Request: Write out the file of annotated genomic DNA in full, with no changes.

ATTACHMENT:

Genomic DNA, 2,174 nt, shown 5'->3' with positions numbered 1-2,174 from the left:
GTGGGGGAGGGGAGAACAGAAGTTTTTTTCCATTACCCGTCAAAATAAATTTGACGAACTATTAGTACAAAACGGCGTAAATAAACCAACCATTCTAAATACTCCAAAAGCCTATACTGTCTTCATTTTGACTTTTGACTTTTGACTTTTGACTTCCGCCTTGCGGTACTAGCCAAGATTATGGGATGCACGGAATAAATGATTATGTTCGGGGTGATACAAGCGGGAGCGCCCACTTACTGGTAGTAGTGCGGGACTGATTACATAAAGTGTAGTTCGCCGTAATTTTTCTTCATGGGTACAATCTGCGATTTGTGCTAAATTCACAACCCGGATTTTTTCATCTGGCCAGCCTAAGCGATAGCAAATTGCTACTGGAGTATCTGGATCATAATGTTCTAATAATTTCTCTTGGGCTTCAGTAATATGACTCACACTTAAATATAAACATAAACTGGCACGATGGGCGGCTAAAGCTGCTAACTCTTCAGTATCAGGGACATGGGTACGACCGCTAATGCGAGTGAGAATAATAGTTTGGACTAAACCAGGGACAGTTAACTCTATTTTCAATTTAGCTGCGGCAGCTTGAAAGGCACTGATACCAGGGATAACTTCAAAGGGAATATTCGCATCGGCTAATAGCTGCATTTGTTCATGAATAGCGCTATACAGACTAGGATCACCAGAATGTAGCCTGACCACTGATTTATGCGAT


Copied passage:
Genomic DNA, 2,174 nt, shown 5'->3' with positions numbered 1-2,174 from the left:
GTGGGGGAGGGGAGAACAGAAGTTTTTTTCCATTACCCGTCAAAATAAATTTGACGAACTATTAGTACAAAACGGCGTAAATAAACCAACCATTCTAAATACTCCAAAAGCCTATACTGTCTTCATTTTGACTTTTGACTTTTGACTTTTGACTTCCGCCTTGCGGTACTAGCCAAGATTATGGGATGCACGGAATAAATGATTATGTTCGGGGTGATACAAGCGGGAGCGCCCACTTACTGGTAGTAGTGCGGGACTGATTACATAAAGTGTAGTTCGCCGTAATTTTTCTTCATGGGTACAATCTGCGATTTGTGCTAAATTCACAACCCGGATTTTTTCATCTGGCCAGCCTAAGCGATAGCAAATTGCTACTGGAGTATCTGGATCATAATGTTCTAATAATTTCTCTTGGGCTTCAGTAATATGACTCACACTTAAATATAAACATAAACTGGCACGATGGGCGGCTAAAGCTGCTAACTCTTCAGTATCAGGGACATGGGTACGACCGCTAATGCGAGTGAGAATAATAGTTTGGACTAAACCAGGGACAGTTAACTCTATTTTCAATTTAGCTGCGGCAGCTTGAAAGGCACTGATACCAGGGATAACTTCAAAGGGAATATTCGCATCGGCTAATAGCTGCATTTGTTCATGAATAGCGCTATACAGACTAGGATCACCAGAATGTAGCCTGACCACTGATTTATGCGAT